4 Things You Need to Know about Sulfite Allergies

Posted on: 8 September 2015

Sulfites are compounds that are naturally present both in the human body and in foods. Sulfites are also added to some foods as a preservative. Since sulfites are so widespread, sulfite allergies are hard to deal with. Here are four things you need to know about this allergy.

Where are sulfites found?

Sulfites can be found in a wide variety of foods and drinks. They can be found in alcoholic drinks such as beer and wine, in baked goods like cookies and pizza crust, in snacks such as trail mix and dried fruits, and in condiments like relish or salad dressing. If you're allergic to sulfites, you'll need to carefully read food labels. Sulfites may be listed as sulfites, potassium bisulfate, or sodium bisulfite in ingredient lists, and in some cases they may be present in the food but not listed on the label.

Sulfites can also be found in a wide variety of over-the-counter and prescription medications, so make sure your doctor and pharmacist are aware of your allergy. Anti-nausea medications, antibiotics, muscle relaxants, steroids, and anesthetics may contain sulfites.

What are the signs of sulfite allergies?

Sulfite allergies can cause a wide variety of symptoms. Some people experience minor symptoms like sneezing, while others develop a rash and hives on their skin or migraines. Others will have trouble breathing within a few minutes of consuming sulfites, though fortunately, anaphylactic reactions are rare.

How do allergists diagnose this allergy?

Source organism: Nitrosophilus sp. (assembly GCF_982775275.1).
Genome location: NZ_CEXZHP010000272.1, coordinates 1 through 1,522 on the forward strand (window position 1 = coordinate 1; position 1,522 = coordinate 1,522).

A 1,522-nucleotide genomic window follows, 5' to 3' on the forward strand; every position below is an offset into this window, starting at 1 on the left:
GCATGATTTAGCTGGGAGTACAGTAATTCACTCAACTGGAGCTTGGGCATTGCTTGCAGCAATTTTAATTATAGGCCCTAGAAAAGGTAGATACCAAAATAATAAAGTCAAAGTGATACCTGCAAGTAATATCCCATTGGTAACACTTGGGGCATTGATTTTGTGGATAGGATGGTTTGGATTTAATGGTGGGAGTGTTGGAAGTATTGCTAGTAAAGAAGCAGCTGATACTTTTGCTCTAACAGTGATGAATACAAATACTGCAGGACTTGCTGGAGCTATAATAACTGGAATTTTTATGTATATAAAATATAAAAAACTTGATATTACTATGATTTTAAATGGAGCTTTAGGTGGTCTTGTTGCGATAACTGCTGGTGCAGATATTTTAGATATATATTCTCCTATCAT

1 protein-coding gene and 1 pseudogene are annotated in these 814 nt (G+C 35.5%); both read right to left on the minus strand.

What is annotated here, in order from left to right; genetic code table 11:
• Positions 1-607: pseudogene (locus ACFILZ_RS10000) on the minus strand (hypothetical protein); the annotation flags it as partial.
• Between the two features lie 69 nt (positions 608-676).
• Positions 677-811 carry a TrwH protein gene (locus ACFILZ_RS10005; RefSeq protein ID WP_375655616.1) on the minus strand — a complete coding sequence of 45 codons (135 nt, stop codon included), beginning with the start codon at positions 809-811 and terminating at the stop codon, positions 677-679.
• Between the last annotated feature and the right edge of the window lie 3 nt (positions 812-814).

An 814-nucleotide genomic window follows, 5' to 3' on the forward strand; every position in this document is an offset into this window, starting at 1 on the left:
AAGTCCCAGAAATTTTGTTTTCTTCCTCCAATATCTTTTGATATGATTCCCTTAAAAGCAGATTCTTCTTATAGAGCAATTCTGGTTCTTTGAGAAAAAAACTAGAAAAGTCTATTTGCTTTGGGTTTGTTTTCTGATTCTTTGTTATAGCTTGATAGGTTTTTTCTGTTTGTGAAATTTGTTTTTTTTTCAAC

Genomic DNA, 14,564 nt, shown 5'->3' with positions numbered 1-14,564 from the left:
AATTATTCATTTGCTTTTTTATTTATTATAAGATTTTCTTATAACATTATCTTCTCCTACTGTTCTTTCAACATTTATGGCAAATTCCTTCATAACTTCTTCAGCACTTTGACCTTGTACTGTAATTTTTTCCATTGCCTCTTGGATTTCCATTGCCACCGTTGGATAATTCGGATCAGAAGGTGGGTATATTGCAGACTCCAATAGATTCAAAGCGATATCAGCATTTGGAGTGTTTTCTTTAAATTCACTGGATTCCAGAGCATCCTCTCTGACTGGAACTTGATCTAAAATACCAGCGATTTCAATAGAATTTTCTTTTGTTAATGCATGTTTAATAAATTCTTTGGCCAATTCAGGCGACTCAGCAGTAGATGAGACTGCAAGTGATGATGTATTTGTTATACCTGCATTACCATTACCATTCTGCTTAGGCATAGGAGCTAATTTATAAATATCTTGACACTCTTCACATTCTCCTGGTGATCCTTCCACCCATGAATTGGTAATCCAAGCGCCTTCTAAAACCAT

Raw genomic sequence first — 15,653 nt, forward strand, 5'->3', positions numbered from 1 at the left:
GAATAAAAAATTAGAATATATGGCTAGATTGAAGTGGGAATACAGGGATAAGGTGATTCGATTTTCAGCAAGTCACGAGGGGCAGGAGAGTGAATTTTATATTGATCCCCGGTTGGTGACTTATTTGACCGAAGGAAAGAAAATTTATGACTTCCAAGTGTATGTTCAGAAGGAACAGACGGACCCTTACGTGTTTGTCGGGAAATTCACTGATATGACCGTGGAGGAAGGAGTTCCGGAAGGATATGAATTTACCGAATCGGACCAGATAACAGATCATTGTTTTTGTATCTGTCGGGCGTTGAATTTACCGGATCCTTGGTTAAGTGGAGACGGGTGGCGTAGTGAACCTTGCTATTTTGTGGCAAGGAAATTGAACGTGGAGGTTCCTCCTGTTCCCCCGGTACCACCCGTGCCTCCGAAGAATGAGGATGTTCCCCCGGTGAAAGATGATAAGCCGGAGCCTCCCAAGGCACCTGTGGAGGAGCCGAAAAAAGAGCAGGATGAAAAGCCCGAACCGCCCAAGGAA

Your allergist will have you do an oral food challenge to diagnose your sulfite allergy. This test is a very accurate way to test for food allergies. Your allergist will give you a small amount of a food that contains sulfites and then monitor you for symptoms. If you don't react, you'll be given more, and then monitored again. This process is repeated until you show symptoms. If you don't show any symptoms, you'll know that you're not allergic to sulfites.

Oral food challenges are a simple test, but they're only safe when they're done with an allergist's supervision. You should never try to self-diagnose yourself by trying an oral food challenge at home because of the risk of serious reactions.

How are sulfite allergies treated?

You'll need to be very careful to avoid sulfites, but since they're so widespread, you'll also need to be prepared for a reaction. Your allergist may tell you to carry antihistamines or an epinephrine autoinjector with you, depending on the severity of your reaction.

If you think you're allergic to sulfites, see an allergist like Allergy Clinic - Idaho right away to be tested.